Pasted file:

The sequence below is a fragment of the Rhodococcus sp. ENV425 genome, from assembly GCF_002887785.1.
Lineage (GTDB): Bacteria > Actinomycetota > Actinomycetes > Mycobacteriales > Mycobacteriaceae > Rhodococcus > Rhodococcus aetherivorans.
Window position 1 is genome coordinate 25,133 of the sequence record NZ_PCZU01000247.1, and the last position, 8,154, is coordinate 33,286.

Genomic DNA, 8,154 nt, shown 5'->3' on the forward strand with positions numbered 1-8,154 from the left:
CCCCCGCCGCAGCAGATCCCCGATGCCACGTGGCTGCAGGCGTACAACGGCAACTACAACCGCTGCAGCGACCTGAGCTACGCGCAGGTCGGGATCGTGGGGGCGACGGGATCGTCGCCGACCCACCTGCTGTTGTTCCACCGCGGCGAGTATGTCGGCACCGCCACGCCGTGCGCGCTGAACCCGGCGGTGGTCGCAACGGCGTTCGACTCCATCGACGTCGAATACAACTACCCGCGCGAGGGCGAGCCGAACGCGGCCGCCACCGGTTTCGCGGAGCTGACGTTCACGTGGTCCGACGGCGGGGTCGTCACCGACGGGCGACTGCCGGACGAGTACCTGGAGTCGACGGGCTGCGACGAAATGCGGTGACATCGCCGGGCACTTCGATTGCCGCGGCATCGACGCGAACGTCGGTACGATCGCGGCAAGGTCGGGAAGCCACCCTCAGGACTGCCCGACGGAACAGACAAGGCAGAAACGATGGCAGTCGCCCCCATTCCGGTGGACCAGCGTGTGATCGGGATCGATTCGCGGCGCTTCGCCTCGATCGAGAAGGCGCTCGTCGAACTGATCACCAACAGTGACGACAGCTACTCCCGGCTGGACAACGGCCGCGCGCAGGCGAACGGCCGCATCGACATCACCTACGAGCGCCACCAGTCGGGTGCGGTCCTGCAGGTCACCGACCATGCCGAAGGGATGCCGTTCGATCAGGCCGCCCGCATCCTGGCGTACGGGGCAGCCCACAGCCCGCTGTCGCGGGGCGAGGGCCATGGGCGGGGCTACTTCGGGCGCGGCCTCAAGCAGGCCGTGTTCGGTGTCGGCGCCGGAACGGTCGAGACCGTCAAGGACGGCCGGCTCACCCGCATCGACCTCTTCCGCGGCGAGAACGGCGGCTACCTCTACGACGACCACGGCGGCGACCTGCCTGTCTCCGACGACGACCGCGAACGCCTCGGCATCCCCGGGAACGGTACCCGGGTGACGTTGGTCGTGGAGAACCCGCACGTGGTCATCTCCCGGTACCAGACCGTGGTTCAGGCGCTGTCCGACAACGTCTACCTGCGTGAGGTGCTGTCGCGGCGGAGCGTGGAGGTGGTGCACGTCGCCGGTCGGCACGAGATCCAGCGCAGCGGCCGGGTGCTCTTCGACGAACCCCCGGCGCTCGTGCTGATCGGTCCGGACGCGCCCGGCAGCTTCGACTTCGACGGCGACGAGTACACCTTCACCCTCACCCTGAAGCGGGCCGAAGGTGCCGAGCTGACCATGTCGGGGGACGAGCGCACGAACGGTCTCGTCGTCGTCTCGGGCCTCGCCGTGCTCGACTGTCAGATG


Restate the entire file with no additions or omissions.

The sequence below is a fragment of the Rhodococcus sp. ENV425 genome, from assembly GCF_002887785.1.
Lineage (GTDB): Bacteria > Actinomycetota > Actinomycetes > Mycobacteriales > Mycobacteriaceae > Rhodococcus > Rhodococcus aetherivorans.
Window position 1 is genome coordinate 25,133 of the sequence record NZ_PCZU01000247.1, and the last position, 8,154, is coordinate 33,286.

Genomic DNA, 8,154 nt, shown 5'->3' on the forward strand with positions numbered 1-8,154 from the left:
CCCCCGCCGCAGCAGATCCCCGATGCCACGTGGCTGCAGGCGTACAACGGCAACTACAACCGCTGCAGCGACCTGAGCTACGCGCAGGTCGGGATCGTGGGGGCGACGGGATCGTCGCCGACCCACCTGCTGTTGTTCCACCGCGGCGAGTATGTCGGCACCGCCACGCCGTGCGCGCTGAACCCGGCGGTGGTCGCAACGGCGTTCGACTCCATCGACGTCGAATACAACTACCCGCGCGAGGGCGAGCCGAACGCGGCCGCCACCGGTTTCGCGGAGCTGACGTTCACGTGGTCCGACGGCGGGGTCGTCACCGACGGGCGACTGCCGGACGAGTACCTGGAGTCGACGGGCTGCGACGAAATGCGGTGACATCGCCGGGCACTTCGATTGCCGCGGCATCGACGCGAACGTCGGTACGATCGCGGCAAGGTCGGGAAGCCACCCTCAGGACTGCCCGACGGAACAGACAAGGCAGAAACGATGGCAGTCGCCCCCATTCCGGTGGACCAGCGTGTGATCGGGATCGATTCGCGGCGCTTCGCCTCGATCGAGAAGGCGCTCGTCGAACTGATCACCAACAGTGACGACAGCTACTCCCGGCTGGACAACGGCCGCGCGCAGGCGAACGGCCGCATCGACATCACCTACGAGCGCCACCAGTCGGGTGCGGTCCTGCAGGTCACCGACCATGCCGAAGGGATGCCGTTCGATCAGGCCGCCCGCATCCTGGCGTACGGGGCAGCCCACAGCCCGCTGTCGCGGGGCGAGGGCCATGGGCGGGGCTACTTCGGGCGCGGCCTCAAGCAGGCCGTGTTCGGTGTCGGCGCCGGAACGGTCGAGACCGTCAAGGACGGCCGGCTCACCCGCATCGACCTCTTCCGCGGCGAGAACGGCGGCTACCTCTACGACGACCACGGCGGCGACCTGCCTGTCTCCGACGACGACCGCGAACGCCTCGGCATCCCCGGGAACGGTACCCGGGTGACGTTGGTCGTGGAGAACCCGCACGTGGTCATCTCCCGGTACCAGACCGTGGTTCAGGCGCTGTCCGACAACGTCTACCTGCGTGAGGTGCTGTCGCGGCGGAGCGTGGAGGTGGTGCACGTCGCCGGTCGGCACGAGATCCAGCGCAGCGGCCGGGTGCTCTTCGACGAACCCCCGGCGCTCGTGCTGATCGGTCCGGACGCGCCCGGCAGCTTCGACTTCGACGGCGACGAGTACACCTTCACCCTCACCCTGAAGCGGGCCGAAGGTGCCGAGCTGACCATGTCGGGGGACGAGCGCACGAACGGTCTCGTCGTCGTCTCGGGCCTCGCCGTGCTCGACTGTCAGATG